: This ceramic, shell-tempered hooded water bottle was molded somewhat abstractly in the shape of a human female. The opening of the bottle is in the back of the figure's head. The eyes and lips are molded and have small indentations. The nose was formed by pinching the clay into a raised, somewhat triangular shape. Projections on each side of the head probably represent the ears. There is a knob above the left eye that may represent hair and an incised line at the hairline. There is a tiny hole pierced through each ear from front to back. There is an indentation at the flat base that suggests knees, with legs folded underneath the body. A smaller indentation on the opposite side represents the buttocks. The relatively thin, molded arms are flexed so that the hands rest on the knees, and fingers are represented by incised lines. There are two bumps on the chest area that may represent breasts.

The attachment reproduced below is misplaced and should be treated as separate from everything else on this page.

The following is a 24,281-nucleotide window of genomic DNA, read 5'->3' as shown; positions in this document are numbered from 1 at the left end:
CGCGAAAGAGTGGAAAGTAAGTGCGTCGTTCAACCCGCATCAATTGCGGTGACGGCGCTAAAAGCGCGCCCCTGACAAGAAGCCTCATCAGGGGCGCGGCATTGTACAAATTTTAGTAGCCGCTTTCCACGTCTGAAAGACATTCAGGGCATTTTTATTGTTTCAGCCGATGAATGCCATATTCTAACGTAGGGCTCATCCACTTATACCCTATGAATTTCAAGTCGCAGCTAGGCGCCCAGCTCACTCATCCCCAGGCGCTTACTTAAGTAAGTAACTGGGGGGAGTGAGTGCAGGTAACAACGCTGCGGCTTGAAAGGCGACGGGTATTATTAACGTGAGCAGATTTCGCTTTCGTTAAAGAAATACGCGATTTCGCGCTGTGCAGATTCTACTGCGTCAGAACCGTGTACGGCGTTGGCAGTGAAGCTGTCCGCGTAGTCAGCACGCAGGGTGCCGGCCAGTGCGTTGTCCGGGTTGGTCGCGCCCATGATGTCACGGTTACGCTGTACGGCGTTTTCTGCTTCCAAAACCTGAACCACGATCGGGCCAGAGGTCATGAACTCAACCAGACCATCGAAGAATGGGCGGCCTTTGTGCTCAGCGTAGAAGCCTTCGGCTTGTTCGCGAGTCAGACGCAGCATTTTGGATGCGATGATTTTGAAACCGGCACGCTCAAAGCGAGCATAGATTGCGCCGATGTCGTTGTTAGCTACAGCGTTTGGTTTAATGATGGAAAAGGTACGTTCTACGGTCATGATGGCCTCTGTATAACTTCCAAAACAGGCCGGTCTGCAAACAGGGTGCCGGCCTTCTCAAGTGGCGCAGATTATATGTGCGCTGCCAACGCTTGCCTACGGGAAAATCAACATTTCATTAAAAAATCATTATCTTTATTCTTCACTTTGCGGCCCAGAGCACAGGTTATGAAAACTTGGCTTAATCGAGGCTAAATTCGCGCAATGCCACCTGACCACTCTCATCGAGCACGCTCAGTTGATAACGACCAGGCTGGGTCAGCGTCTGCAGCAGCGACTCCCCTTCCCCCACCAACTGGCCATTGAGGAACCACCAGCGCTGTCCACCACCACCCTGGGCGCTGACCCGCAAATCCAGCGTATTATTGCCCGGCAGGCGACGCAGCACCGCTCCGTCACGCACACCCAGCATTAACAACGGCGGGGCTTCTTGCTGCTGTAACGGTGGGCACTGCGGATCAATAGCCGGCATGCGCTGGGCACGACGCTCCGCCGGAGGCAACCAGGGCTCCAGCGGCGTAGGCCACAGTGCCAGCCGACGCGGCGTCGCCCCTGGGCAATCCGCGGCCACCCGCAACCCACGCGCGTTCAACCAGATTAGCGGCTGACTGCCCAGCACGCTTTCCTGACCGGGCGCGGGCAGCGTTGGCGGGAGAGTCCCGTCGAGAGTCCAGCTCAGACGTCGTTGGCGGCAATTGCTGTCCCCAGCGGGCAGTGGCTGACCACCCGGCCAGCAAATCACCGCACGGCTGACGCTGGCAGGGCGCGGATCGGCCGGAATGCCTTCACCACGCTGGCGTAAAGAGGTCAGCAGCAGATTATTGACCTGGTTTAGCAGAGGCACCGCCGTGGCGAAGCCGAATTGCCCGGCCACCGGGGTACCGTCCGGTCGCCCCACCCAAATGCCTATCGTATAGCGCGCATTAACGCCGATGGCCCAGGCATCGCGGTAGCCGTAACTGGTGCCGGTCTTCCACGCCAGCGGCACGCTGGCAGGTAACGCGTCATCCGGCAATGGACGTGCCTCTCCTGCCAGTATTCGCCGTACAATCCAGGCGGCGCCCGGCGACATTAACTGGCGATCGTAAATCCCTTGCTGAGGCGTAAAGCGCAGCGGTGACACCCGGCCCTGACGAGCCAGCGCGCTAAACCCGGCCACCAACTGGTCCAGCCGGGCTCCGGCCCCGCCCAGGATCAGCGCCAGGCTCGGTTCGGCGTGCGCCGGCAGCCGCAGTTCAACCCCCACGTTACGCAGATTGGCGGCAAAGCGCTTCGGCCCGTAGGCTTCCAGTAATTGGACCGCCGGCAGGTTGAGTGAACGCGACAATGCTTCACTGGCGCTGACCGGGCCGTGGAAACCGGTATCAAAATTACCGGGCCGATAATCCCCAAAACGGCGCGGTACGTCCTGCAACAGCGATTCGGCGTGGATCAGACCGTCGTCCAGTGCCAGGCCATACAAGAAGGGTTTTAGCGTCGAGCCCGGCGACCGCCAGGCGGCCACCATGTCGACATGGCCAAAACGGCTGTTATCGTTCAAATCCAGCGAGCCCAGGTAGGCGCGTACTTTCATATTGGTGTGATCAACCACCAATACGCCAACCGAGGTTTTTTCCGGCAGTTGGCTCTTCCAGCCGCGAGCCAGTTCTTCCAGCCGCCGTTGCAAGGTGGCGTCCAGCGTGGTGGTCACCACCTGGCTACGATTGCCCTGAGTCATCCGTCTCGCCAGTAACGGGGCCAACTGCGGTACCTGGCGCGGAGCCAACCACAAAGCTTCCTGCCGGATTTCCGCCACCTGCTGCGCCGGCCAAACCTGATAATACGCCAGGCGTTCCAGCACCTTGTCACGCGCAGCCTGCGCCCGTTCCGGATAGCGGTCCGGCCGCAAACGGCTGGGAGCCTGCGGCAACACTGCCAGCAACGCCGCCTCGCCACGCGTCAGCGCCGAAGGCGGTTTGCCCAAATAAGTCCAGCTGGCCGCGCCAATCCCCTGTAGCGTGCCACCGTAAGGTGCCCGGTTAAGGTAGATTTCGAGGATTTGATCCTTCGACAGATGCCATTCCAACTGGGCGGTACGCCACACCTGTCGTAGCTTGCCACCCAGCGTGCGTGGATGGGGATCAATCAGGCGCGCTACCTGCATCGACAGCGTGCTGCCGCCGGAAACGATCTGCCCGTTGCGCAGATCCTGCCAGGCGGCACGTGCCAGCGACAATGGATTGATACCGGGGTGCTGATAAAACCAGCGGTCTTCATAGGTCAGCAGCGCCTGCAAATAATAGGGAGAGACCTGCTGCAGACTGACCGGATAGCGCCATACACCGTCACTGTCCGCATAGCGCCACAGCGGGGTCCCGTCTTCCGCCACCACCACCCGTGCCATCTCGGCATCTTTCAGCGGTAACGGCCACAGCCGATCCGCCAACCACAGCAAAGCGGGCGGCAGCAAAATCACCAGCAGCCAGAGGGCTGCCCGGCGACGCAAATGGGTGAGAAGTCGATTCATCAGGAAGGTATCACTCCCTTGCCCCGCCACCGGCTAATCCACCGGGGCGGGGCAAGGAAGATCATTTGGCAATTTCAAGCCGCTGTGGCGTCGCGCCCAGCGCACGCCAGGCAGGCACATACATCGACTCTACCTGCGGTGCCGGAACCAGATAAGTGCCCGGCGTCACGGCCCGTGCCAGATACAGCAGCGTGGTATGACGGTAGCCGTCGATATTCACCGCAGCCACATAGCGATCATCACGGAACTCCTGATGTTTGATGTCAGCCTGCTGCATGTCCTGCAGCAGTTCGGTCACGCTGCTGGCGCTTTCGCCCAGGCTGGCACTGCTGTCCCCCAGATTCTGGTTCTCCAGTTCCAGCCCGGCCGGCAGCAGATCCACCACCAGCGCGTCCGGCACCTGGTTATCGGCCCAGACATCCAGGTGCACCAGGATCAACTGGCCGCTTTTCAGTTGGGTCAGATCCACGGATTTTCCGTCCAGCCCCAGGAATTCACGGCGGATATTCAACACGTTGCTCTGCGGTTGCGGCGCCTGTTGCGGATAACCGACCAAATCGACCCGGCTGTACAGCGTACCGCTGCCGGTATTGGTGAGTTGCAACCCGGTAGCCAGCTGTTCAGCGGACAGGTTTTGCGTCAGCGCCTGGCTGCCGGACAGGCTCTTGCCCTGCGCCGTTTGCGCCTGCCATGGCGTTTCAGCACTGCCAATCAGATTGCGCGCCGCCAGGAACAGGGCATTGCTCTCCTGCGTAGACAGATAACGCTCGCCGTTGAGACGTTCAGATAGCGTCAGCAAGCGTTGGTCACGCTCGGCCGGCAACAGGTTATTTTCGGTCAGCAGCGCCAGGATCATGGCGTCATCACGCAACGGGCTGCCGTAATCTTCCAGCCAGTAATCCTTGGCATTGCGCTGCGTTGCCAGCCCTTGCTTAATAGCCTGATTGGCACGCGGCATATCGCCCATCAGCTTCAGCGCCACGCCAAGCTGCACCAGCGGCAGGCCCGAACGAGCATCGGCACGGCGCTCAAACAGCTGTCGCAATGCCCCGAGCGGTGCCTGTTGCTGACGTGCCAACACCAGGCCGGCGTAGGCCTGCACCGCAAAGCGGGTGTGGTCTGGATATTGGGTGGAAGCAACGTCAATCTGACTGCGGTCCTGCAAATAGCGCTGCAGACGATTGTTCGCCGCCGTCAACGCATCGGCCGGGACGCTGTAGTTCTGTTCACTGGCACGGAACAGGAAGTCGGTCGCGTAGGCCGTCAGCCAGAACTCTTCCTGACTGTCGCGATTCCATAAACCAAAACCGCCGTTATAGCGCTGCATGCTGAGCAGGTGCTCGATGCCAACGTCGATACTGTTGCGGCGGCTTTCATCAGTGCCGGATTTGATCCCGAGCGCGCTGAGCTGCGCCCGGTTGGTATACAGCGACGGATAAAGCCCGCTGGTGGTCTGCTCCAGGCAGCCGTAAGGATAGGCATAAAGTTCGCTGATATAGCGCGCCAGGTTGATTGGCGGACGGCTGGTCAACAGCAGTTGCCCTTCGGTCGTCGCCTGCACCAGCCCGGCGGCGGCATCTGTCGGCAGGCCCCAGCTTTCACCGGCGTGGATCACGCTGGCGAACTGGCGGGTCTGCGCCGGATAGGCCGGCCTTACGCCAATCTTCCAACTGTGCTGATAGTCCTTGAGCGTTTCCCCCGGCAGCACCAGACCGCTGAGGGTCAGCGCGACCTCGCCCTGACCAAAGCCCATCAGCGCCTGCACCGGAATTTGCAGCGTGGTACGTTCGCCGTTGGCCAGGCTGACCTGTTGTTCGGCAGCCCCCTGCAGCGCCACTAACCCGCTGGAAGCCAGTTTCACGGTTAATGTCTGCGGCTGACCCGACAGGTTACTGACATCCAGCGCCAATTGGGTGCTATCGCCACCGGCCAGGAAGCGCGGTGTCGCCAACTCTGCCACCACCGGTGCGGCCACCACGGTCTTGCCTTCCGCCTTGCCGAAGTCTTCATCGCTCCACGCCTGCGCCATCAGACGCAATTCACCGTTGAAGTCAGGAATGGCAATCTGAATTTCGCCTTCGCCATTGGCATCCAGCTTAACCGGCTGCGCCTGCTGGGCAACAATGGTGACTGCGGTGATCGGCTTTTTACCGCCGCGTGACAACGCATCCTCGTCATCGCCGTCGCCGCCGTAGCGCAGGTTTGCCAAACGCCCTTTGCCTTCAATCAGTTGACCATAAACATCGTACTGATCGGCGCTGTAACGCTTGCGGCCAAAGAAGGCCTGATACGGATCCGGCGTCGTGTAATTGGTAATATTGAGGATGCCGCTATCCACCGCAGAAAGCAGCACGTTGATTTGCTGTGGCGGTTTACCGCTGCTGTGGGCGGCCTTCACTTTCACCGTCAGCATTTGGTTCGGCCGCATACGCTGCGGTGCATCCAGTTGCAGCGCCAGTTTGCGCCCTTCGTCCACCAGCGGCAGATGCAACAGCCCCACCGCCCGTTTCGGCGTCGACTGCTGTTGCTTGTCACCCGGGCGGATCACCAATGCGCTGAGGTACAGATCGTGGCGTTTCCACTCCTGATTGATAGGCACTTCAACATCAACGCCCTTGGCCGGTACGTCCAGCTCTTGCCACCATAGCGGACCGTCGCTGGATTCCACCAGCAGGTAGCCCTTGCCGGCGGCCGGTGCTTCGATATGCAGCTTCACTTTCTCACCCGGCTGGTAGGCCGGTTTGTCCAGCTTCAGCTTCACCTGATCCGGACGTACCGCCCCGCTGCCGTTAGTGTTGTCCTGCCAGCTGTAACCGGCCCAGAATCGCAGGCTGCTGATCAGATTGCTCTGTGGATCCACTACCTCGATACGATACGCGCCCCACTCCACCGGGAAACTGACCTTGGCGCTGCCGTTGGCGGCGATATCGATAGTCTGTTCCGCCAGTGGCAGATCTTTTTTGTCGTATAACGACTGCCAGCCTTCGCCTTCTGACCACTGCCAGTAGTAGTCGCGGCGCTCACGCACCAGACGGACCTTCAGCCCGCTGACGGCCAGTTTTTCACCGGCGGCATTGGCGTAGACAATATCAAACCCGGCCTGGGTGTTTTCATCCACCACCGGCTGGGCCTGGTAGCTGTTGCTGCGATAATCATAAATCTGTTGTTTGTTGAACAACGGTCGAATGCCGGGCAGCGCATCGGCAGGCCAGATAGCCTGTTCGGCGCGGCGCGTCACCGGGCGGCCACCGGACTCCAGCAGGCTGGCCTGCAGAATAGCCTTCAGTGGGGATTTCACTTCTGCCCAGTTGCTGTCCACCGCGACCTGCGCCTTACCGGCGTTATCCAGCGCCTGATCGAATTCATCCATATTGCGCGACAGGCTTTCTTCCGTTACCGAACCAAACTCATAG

This piece is from Mississippian Culture. Between about A.D. 700 and 1600, people living in the central Mississippi River valley developed a lifestyle that archaeologists refer to as Mississippian. Mississippian farmers raised the same crops as their Woodland ancestors. However, they relied more and more on corn, squash, and beans. It is believed that the Mississippian people had to move to new sites, perhaps every ten years, as their soil became less fertile. Most Mississippian groups lived on single farms or in small villages, but, because their food supply could support more people, their villages grew in size and density. Some archaeologists believe the Mississippian cultures developed chiefdoms in which certain persons held a great deal of power. In many of the larger towns and regional centers, the Mississippian people built flat-topped pyramid-shaped mounds of earth that served as bases for buildings. Archaeologists believe that these buildings may have been the homes of leaders or places for public rituals. What happened to the Mississippian cultures is not clear, but there was a decline or disruption of their lifestyle beginning in some places as early as A.D. 1350. View on Ohio Memory.
: A4345_001872 Subjects
: Mississippian culture; Mound-builders; Pottery, Prehistoric; Effigies Places
: Human female effigy jar